Thousands of acres are slated to be dropped from Dorchester County's Ashley River Historic Overlay District.

It's the only way to get the ordinance passed after complaints from rural residents in the southern part of the district changed the votes of two council members, key supporters of the ordinance said Thursday.

The ordinance was designed to prevent high-density subdivisions on more than 30,000 wooded acres near the historic plantations along S.C. Highway 61. It's been debated for more than 2 1/2 years. Five of the seven council members said they would vote for final approval on Monday.

Two council members changed their minds after a group of rural residents who live along County Line Road complained. The ordinance would restrict building in their part of the district to one house per acre. Residents said they were concerned the zoning change would keep them from passing their property down to their children and would increase their property taxes.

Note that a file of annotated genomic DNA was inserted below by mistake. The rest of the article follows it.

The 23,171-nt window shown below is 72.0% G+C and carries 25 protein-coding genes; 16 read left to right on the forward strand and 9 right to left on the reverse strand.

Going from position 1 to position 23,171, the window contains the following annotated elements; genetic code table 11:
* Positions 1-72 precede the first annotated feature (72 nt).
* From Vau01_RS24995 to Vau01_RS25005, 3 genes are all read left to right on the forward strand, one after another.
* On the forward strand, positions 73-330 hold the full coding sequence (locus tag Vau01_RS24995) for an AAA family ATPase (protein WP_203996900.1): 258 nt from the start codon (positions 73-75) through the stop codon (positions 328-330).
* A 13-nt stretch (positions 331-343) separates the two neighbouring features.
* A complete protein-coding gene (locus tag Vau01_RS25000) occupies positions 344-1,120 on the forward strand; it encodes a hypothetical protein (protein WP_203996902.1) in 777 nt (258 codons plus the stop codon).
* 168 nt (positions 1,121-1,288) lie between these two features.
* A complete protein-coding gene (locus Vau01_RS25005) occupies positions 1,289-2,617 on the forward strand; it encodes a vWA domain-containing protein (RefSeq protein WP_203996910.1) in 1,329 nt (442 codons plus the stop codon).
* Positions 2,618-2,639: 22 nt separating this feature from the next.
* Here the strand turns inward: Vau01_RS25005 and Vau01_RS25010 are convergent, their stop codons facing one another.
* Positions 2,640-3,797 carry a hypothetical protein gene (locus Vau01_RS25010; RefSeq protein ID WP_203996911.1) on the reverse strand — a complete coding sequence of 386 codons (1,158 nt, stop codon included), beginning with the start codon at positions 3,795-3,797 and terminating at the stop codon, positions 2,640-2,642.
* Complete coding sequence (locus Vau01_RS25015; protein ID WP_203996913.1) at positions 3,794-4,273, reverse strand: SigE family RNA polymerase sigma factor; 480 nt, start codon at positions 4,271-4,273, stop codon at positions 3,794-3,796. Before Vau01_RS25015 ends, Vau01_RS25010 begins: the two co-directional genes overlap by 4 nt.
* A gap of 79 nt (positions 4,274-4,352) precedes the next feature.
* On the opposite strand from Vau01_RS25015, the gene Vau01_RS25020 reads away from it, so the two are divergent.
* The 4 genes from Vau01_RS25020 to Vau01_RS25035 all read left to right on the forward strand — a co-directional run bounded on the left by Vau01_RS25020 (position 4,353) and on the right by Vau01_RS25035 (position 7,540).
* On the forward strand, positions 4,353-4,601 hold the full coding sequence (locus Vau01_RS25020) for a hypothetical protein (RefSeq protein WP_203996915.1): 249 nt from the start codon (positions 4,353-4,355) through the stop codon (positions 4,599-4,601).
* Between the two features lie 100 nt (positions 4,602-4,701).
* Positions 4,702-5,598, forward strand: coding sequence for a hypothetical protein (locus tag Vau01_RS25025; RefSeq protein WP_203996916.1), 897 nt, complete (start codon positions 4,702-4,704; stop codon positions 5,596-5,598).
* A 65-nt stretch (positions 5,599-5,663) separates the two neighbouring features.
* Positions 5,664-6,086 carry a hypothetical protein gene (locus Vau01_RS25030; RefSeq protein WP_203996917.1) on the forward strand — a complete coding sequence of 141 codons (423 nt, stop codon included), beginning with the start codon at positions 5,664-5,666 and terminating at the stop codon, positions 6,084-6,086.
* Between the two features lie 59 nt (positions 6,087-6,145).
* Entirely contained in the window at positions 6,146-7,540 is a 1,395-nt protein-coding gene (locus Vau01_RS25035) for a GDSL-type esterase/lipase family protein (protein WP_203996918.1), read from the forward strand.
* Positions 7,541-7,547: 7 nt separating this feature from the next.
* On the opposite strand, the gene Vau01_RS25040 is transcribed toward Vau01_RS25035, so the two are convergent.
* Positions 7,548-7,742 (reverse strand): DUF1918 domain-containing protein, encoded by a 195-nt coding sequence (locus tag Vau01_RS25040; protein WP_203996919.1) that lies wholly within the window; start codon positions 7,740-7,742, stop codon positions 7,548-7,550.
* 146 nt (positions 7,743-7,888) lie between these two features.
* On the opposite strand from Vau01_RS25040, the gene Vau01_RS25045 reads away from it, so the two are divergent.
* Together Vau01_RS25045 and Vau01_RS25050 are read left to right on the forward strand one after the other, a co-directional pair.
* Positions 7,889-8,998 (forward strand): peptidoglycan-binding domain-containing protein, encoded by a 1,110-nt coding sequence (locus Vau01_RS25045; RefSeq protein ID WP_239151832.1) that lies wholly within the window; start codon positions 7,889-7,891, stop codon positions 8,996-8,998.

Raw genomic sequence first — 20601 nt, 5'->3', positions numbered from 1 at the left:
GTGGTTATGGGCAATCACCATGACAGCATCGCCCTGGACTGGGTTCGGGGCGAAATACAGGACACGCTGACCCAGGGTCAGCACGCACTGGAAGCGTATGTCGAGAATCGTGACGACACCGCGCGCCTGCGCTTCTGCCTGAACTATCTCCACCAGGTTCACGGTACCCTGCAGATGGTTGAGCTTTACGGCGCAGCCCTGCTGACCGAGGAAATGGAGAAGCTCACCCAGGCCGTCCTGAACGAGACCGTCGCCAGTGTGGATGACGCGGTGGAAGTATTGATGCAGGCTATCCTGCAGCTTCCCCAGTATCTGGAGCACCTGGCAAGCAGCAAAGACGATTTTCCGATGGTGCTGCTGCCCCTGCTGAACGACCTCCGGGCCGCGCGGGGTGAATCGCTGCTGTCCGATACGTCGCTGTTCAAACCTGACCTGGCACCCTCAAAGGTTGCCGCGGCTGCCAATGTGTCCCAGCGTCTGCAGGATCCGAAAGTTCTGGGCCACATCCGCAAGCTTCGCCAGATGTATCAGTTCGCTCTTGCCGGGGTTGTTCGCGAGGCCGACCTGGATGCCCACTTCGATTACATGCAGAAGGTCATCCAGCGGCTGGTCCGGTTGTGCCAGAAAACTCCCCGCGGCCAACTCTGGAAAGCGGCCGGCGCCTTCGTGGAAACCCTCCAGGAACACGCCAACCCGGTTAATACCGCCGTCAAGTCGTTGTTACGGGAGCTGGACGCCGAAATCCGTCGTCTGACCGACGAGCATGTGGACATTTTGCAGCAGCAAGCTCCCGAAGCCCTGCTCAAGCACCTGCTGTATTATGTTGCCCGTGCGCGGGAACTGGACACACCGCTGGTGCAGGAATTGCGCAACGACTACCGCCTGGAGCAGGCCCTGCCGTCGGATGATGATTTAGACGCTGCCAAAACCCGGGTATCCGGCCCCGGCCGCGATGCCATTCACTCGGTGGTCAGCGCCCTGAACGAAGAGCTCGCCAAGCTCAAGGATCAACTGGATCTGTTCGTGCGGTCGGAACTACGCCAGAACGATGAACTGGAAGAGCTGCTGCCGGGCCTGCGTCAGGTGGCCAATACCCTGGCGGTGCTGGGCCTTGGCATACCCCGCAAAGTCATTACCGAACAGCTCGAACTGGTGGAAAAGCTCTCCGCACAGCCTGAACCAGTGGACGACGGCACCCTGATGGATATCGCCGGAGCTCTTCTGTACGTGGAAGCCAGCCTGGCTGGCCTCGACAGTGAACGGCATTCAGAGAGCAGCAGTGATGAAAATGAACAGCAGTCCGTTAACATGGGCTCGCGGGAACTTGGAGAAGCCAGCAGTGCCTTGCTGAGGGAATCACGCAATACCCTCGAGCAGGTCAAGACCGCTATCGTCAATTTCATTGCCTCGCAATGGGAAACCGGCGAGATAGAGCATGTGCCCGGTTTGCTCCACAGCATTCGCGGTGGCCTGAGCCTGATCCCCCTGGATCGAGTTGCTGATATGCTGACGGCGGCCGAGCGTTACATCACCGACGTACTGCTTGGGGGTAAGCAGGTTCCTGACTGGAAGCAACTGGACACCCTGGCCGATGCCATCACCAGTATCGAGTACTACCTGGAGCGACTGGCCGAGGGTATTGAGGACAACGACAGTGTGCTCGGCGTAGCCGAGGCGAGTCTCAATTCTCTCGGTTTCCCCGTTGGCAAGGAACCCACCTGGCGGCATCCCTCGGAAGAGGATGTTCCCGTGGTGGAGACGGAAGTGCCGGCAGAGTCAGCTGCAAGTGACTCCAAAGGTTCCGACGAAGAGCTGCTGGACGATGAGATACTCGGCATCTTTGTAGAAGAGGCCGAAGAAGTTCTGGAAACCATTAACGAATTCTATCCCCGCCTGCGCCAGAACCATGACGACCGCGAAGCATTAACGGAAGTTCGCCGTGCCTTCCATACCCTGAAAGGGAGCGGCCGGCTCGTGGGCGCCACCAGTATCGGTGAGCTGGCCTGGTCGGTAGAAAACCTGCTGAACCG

Residents met with council members Monday to discuss their concerns. Councilmen Willie Davis and Kenny Waggoner said they would only support the ordinance if the southern part of the district was excluded, Council Chairman Larry Hargett said.

That part of the district, called District 3, extends from the northern border of the Poplar Grove development on the east to S.C. Highway 165 on the west. It includes hundreds of small parcels, many of them heirs property.

District 3 also includes several larger tracts, including 1,100 acres owned by the McLeod family, 315 acres owned by the Cordray family, at least part of a 3,000-acre tract owned by MeadWestvaco and the Poplar Grove development.

The borders of the MeadWestvaco tract are still being debated. Poplar Grove is set for 450 houses on 4,500 acres.

An amendment to exclude District 3 will be introduced at Monday's council meeting, Hargett said. He and Councilman Richard Rosebrock, who has also been pushing for the ordinance, said they expect the amendment to pass.

All the members of the planning commission who were at a meeting Thursday said they would also support the amendment when it comes before them.

The amendment will delay final passage of the ordinance until next month, Hargett said.